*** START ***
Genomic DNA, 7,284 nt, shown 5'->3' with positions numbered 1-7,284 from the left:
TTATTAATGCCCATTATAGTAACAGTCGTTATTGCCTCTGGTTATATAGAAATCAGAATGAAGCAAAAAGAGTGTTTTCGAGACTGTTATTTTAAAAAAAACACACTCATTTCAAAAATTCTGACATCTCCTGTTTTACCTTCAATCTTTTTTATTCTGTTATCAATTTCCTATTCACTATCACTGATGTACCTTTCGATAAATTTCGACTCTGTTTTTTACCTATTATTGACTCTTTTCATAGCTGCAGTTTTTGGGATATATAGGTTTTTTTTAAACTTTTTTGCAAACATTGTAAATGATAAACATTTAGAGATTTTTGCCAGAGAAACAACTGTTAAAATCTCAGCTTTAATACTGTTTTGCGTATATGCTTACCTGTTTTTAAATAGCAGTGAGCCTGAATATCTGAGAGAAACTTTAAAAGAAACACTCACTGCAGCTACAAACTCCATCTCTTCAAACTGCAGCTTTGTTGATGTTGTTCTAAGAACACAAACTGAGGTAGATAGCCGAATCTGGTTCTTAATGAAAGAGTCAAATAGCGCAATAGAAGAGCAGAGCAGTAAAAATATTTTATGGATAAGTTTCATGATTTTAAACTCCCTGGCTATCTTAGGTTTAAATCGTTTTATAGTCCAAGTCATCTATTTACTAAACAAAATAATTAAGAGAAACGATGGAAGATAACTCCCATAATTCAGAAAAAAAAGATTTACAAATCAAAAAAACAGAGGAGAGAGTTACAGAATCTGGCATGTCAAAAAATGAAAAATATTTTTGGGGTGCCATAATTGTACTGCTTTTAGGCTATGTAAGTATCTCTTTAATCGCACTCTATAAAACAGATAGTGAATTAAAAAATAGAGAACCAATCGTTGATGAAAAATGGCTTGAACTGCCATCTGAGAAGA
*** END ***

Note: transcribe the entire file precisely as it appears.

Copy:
Genomic DNA, 7,284 nt, shown 5'->3' with positions numbered 1-7,284 from the left:
TTATTAATGCCCATTATAGTAACAGTCGTTATTGCCTCTGGTTATATAGAAATCAGAATGAAGCAAAAAGAGTGTTTTCGAGACTGTTATTTTAAAAAAAACACACTCATTTCAAAAATTCTGACATCTCCTGTTTTACCTTCAATCTTTTTTATTCTGTTATCAATTTCCTATTCACTATCACTGATGTACCTTTCGATAAATTTCGACTCTGTTTTTTACCTATTATTGACTCTTTTCATAGCTGCAGTTTTTGGGATATATAGGTTTTTTTTAAACTTTTTTGCAAACATTGTAAATGATAAACATTTAGAGATTTTTGCCAGAGAAACAACTGTTAAAATCTCAGCTTTAATACTGTTTTGCGTATATGCTTACCTGTTTTTAAATAGCAGTGAGCCTGAATATCTGAGAGAAACTTTAAAAGAAACACTCACTGCAGCTACAAACTCCATCTCTTCAAACTGCAGCTTTGTTGATGTTGTTCTAAGAACACAAACTGAGGTAGATAGCCGAATCTGGTTCTTAATGAAAGAGTCAAATAGCGCAATAGAAGAGCAGAGCAGTAAAAATATTTTATGGATAAGTTTCATGATTTTAAACTCCCTGGCTATCTTAGGTTTAAATCGTTTTATAGTCCAAGTCATCTATTTACTAAACAAAATAATTAAGAGAAACGATGGAAGATAACTCCCATAATTCAGAAAAAAAAGATTTACAAATCAAAAAAACAGAGGAGAGAGTTACAGAATCTGGCATGTCAAAAAATGAAAAATATTTTTGGGGTGCCATAATTGTACTGCTTTTAGGCTATGTAAGTATCTCTTTAATCGCACTCTATAAAACAGATAGTGAATTAAAAAATAGAGAACCAATCGTTGATGAAAAATGGCTTGAACTGCCATCTGAGAAGA